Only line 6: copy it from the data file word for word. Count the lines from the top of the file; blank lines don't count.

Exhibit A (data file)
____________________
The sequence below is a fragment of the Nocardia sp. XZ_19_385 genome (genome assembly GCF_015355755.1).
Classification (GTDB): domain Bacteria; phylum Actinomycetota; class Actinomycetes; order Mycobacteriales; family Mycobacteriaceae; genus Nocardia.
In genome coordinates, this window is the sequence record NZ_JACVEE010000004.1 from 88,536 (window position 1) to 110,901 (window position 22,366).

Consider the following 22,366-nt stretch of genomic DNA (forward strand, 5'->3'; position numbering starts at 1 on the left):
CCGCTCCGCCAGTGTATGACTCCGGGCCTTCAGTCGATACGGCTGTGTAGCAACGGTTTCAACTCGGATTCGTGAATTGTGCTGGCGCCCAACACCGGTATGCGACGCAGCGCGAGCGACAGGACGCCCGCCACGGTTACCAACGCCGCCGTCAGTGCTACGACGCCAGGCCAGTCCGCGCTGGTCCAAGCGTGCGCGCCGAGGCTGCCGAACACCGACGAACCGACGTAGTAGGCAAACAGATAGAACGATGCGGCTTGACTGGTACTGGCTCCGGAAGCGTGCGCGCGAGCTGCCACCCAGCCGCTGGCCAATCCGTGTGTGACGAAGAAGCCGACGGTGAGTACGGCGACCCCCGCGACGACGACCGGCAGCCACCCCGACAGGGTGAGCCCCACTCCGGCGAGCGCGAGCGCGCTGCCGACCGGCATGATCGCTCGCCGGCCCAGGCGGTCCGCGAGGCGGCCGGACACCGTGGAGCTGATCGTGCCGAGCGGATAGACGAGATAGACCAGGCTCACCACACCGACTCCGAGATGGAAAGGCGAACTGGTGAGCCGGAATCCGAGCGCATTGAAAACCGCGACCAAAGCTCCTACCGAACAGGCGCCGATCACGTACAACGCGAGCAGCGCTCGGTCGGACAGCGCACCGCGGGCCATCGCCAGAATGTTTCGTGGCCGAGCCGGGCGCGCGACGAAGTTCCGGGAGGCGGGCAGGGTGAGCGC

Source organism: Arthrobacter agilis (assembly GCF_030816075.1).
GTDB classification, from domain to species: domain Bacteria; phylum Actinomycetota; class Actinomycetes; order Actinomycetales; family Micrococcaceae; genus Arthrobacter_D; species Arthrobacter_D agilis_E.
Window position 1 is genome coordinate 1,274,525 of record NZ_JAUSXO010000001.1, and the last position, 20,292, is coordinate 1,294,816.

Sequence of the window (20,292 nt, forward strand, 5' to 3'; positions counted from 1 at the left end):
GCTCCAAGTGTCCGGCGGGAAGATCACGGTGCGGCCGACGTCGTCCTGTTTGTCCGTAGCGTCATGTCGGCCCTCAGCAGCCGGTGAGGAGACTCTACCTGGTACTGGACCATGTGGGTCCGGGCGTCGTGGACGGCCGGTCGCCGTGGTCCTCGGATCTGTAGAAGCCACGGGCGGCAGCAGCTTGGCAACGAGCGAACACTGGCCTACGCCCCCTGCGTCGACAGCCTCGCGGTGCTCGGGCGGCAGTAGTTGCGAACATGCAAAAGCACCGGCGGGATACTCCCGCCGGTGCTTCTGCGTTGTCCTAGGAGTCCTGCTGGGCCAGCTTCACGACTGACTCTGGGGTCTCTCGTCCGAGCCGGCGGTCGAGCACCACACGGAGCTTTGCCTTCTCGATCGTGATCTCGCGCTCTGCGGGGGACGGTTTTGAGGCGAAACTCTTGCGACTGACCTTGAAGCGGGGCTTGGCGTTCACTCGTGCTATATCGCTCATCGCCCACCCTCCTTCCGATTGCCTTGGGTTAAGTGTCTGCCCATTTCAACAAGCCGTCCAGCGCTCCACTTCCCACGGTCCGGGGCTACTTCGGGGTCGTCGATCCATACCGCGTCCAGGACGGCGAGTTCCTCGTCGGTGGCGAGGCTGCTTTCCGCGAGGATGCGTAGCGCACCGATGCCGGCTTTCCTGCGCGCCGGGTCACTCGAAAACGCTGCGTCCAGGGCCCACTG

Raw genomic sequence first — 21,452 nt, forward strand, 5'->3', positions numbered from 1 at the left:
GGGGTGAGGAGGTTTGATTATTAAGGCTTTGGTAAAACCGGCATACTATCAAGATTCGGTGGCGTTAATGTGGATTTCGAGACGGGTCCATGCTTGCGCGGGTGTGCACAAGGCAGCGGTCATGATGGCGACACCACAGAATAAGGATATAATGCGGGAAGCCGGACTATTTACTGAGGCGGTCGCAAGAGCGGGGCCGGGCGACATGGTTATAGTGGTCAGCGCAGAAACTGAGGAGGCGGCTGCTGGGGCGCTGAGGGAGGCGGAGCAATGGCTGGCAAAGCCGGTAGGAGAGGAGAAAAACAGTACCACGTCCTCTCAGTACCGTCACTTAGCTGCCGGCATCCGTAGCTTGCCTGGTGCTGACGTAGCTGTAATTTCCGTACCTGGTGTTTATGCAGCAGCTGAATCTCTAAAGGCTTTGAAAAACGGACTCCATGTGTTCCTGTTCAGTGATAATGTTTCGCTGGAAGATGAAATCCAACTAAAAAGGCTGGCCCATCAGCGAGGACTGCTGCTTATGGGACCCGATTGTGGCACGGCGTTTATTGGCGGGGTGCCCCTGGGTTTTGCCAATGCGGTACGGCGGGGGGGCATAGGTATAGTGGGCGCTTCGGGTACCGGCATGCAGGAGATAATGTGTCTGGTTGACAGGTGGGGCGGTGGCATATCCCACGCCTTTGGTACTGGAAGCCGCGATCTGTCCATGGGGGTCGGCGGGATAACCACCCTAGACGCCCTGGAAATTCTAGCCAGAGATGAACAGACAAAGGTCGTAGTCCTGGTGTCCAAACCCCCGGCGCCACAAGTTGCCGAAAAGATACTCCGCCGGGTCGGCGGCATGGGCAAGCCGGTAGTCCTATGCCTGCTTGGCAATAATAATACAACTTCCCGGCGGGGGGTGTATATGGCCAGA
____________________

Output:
Source organism: Arthrobacter agilis (assembly GCF_030816075.1).